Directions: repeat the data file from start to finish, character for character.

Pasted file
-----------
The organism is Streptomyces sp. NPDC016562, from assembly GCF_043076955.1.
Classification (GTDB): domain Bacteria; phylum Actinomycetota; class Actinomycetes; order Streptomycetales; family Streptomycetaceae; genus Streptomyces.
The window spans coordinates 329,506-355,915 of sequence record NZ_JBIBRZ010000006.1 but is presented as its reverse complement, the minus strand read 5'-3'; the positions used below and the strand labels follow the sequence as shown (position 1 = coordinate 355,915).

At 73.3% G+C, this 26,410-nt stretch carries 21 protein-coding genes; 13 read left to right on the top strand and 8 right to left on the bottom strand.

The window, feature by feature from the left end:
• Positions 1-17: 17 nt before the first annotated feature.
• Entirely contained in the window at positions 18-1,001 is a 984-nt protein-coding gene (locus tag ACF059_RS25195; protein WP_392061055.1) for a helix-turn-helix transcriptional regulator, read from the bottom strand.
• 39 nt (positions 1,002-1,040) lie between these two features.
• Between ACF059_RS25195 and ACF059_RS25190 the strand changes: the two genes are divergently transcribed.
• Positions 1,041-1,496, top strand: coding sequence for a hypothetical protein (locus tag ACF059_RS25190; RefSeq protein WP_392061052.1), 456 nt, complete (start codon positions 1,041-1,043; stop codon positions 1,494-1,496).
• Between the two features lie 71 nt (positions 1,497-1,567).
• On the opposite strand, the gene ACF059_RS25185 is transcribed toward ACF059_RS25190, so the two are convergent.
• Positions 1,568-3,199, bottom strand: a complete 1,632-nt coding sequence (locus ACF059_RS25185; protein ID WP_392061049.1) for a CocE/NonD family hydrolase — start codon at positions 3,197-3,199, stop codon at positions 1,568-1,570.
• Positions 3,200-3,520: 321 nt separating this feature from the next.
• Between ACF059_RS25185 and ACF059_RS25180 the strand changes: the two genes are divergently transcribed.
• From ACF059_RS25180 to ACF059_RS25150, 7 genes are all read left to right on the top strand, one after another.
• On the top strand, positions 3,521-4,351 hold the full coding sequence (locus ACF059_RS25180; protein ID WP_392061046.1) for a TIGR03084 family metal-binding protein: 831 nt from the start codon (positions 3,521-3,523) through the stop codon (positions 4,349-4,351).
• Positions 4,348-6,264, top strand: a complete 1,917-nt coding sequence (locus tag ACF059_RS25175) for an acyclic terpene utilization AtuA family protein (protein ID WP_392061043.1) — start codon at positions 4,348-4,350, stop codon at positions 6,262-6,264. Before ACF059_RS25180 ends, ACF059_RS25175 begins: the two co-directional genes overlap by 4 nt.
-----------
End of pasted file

The organism is Streptomyces sp. NPDC016562, from assembly GCF_043076955.1.
Classification (GTDB): domain Bacteria; phylum Actinomycetota; class Actinomycetes; order Streptomycetales; family Streptomycetaceae; genus Streptomyces.
The window spans coordinates 329,506-355,915 of sequence record NZ_JBIBRZ010000006.1 but is presented as its reverse complement, the minus strand read 5'-3'; the positions used below and the strand labels follow the sequence as shown (position 1 = coordinate 355,915).

At 73.3% G+C, this 26,410-nt stretch carries 21 protein-coding genes; 13 read left to right on the top strand and 8 right to left on the bottom strand.

The window, feature by feature from the left end:
• Positions 1-17: 17 nt before the first annotated feature.
• Entirely contained in the window at positions 18-1,001 is a 984-nt protein-coding gene (locus tag ACF059_RS25195; protein WP_392061055.1) for a helix-turn-helix transcriptional regulator, read from the bottom strand.
• 39 nt (positions 1,002-1,040) lie between these two features.
• Between ACF059_RS25195 and ACF059_RS25190 the strand changes: the two genes are divergently transcribed.
• Positions 1,041-1,496, top strand: coding sequence for a hypothetical protein (locus tag ACF059_RS25190; RefSeq protein WP_392061052.1), 456 nt, complete (start codon positions 1,041-1,043; stop codon positions 1,494-1,496).
• Between the two features lie 71 nt (positions 1,497-1,567).
• On the opposite strand, the gene ACF059_RS25185 is transcribed toward ACF059_RS25190, so the two are convergent.
• Positions 1,568-3,199, bottom strand: a complete 1,632-nt coding sequence (locus ACF059_RS25185; protein ID WP_392061049.1) for a CocE/NonD family hydrolase — start codon at positions 3,197-3,199, stop codon at positions 1,568-1,570.
• Positions 3,200-3,520: 321 nt separating this feature from the next.
• Between ACF059_RS25185 and ACF059_RS25180 the strand changes: the two genes are divergently transcribed.
• From ACF059_RS25180 to ACF059_RS25150, 7 genes are all read left to right on the top strand, one after another.
• On the top strand, positions 3,521-4,351 hold the full coding sequence (locus ACF059_RS25180; protein ID WP_392061046.1) for a TIGR03084 family metal-binding protein: 831 nt from the start codon (positions 3,521-3,523) through the stop codon (positions 4,349-4,351).
• Positions 4,348-6,264, top strand: a complete 1,917-nt coding sequence (locus tag ACF059_RS25175) for an acyclic terpene utilization AtuA family protein (protein ID WP_392061043.1) — start codon at positions 4,348-4,350, stop codon at positions 6,262-6,264. Before ACF059_RS25180 ends, ACF059_RS25175 begins: the two co-directional genes overlap by 4 nt.